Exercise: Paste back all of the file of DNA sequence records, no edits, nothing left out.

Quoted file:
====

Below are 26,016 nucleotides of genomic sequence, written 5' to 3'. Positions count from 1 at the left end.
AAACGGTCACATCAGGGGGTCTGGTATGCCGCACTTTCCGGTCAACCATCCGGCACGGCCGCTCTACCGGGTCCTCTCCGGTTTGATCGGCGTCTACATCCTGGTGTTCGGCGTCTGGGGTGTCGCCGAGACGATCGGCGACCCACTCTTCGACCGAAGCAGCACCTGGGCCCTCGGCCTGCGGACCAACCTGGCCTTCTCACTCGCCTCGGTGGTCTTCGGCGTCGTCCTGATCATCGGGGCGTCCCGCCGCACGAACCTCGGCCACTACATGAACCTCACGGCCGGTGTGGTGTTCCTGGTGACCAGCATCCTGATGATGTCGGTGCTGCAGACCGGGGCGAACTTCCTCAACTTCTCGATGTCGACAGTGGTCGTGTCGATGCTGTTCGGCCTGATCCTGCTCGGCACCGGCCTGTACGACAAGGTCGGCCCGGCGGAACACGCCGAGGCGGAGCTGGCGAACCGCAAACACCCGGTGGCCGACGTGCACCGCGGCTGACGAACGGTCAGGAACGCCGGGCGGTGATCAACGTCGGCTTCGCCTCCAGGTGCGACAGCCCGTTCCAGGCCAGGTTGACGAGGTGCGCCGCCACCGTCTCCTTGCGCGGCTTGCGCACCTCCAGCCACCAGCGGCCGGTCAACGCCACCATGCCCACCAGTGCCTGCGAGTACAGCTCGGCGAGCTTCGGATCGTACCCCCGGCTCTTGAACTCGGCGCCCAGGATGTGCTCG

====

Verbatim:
Below are 26,016 nucleotides of genomic sequence, written 5' to 3'. Positions count from 1 at the left end.
AAACGGTCACATCAGGGGGTCTGGTATGCCGCACTTTCCGGTCAACCATCCGGCACGGCCGCTCTACCGGGTCCTCTCCGGTTTGATCGGCGTCTACATCCTGGTGTTCGGCGTCTGGGGTGTCGCCGAGACGATCGGCGACCCACTCTTCGACCGAAGCAGCACCTGGGCCCTCGGCCTGCGGACCAACCTGGCCTTCTCACTCGCCTCGGTGGTCTTCGGCGTCGTCCTGATCATCGGGGCGTCCCGCCGCACGAACCTCGGCCACTACATGAACCTCACGGCCGGTGTGGTGTTCCTGGTGACCAGCATCCTGATGATGTCGGTGCTGCAGACCGGGGCGAACTTCCTCAACTTCTCGATGTCGACAGTGGTCGTGTCGATGCTGTTCGGCCTGATCCTGCTCGGCACCGGCCTGTACGACAAGGTCGGCCCGGCGGAACACGCCGAGGCGGAGCTGGCGAACCGCAAACACCCGGTGGCCGACGTGCACCGCGGCTGACGAACGGTCAGGAACGCCGGGCGGTGATCAACGTCGGCTTCGCCTCCAGGTGCGACAGCCCGTTCCAGGCCAGGTTGACGAGGTGCGCCGCCACCGTCTCCTTGCGCGGCTTGCGCACCTCCAGCCACCAGCGGCCGGTCAACGCCACCATGCCCACCAGTGCCTGCGAGTACAGCTCGGCGAGCTTCGGATCGTACCCCCGGCTCTTGAACTCGGCGCCCAGGATGTGCTCG